• We urge the Permanent Forum to review problems of poverty and land rights, and to reassure that developments are not at the cost of indigenous peoples and free prior informed consents are consulted with indigenous communities. We urge governments to stop forced relocation and grant legal recognition to the ownership and control over our lands and customary resources.
  • We highly recommend the Permanent Forum to work closely with UNICEF to empower future indigenous leaders, such as developing capacity building, leadership training, youth entrepreneur development, and youth counseling projects for indigenous youths, in addition to an intergenerational Youth Preparatory Meeting for the Permanent Forum.
  • We request action plans and strategies to be discussed in the Permanent Forum for the reduction of education gap between indigenous and non-indigenous. And call for greater supports for indigenous education, at academic, policy, and financial levels. We want an education that will help end discrimination of the indigenous people, and promote respect of our culture, language, rituals, and traditional knowledge.
  • Grant access to the Permanent Forum based on our indigenous nations rather than on states, and restore the mislabeled and misclassified indigenous youth whose bloodline is mixed due to colonization by establishing a Multi-Indigenous Youth Caucus.
  • Call for the Permanent Forum to expand their membership by adding a position to be filled by an Indigenous Youth, selected by Indigenous Youth, to represent Indigenous children and youth of the world by the next session of the Forum in 2011.
  • The governments should have legal system to protect and represent indigenous people. In 2007 the Vietnamese Government arrested, defrocked, and imprisoned these three former Indigenous Khmer-Krom monks who are standing behind us today. We recommend that the Government, especially Vietnamese Government, respect the freedom of religion and have the legal system to protect victimized people.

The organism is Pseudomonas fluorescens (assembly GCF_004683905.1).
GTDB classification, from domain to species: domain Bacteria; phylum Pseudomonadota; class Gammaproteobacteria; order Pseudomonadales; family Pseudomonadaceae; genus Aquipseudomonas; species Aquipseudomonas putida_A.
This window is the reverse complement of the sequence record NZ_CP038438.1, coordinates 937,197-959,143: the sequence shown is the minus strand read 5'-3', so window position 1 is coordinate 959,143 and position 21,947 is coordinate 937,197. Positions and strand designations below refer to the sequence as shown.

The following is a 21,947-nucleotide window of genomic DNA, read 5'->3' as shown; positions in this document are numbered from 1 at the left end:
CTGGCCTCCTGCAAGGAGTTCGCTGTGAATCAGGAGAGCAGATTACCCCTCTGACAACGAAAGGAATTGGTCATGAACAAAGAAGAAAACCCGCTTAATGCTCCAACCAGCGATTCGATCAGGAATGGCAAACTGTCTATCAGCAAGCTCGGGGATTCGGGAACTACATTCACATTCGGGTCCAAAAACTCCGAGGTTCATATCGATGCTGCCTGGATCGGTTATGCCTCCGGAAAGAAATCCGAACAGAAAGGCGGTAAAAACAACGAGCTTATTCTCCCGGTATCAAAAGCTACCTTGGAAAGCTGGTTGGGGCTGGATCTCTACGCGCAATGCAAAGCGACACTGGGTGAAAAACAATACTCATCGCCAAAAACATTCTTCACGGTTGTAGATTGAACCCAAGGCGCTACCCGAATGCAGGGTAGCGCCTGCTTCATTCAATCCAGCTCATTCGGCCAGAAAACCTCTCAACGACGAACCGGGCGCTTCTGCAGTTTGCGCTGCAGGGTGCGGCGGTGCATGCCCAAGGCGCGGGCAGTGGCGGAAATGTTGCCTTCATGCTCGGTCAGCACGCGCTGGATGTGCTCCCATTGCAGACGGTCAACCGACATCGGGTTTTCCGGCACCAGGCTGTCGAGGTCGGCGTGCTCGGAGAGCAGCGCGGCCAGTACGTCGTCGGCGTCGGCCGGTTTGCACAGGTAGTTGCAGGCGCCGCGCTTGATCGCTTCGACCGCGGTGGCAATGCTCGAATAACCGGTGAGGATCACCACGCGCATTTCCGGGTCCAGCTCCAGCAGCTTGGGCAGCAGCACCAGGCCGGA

Tengngila no kosuwa no mako, array. Thank you, Mister Chairperson.

KKF Welcomes Tim Sakhorn, Kim Moeun & Danh Ton to USA

Picture: KKF members welcome the former monks at the airport
Members of the Khmers Kampuchea-Krom Federation and the general Khmer community in Philadelphia, USA are today celebrating the arrival of Khmer Krom latest heroes and human rights activists, Tim Sakhorn, Danh Ton and Kim Mouen. On 8th February 2007, two hundred Khmer Krom Buddhist monks from Khleang (renamed Soc Trang) conducted a peaceful demonstration demanding religious freedom. Five monks, amongst them Danh Tol and Kim Mouen were forced to disrobed by Vietnamese authorities and sent to prison for 2 to 5 years. Nabbed as the “Khmer Krom hero that rose from the delta”, Tim Sakhorn was a Khmer ‐Krom Buddhist monk and also an Abbot of North Phnom‐Denh temple in Phnom‐Denh village, Karivong District, Takeo province, Cambodia. On June 2007, he was defrocked and then deported to Vietnam by the Cambodian government for an alleged crime of undermining the relationship between Vietnam and Cambodia. In 2009, Kim Moeun and Danh Ton fled Vietnam after being released from prison and made the perilous journey through Cambodia to Thailand seeking asylum. When Tim Sakhorn was allowed to visit Cambodia for his mother’s funeral in April, 2009, he too fled to Thailand on a motorbike. They were accepted by the Sweden government later the same year. Today, they are celebrating their survival and sharing their stories to the world. The former monks are expected to attend the United Nations Permanent Forum on Indigenous Issues this coming week, travel to Washington DC and visit Khmer and Khmer Krom community around the USA to testify against the Vietnam government and tell the world the reality in Kampuchea-Krom.
© Khmers Kampuchea-Krom Federation 1999-2017. Some Rights Reserved.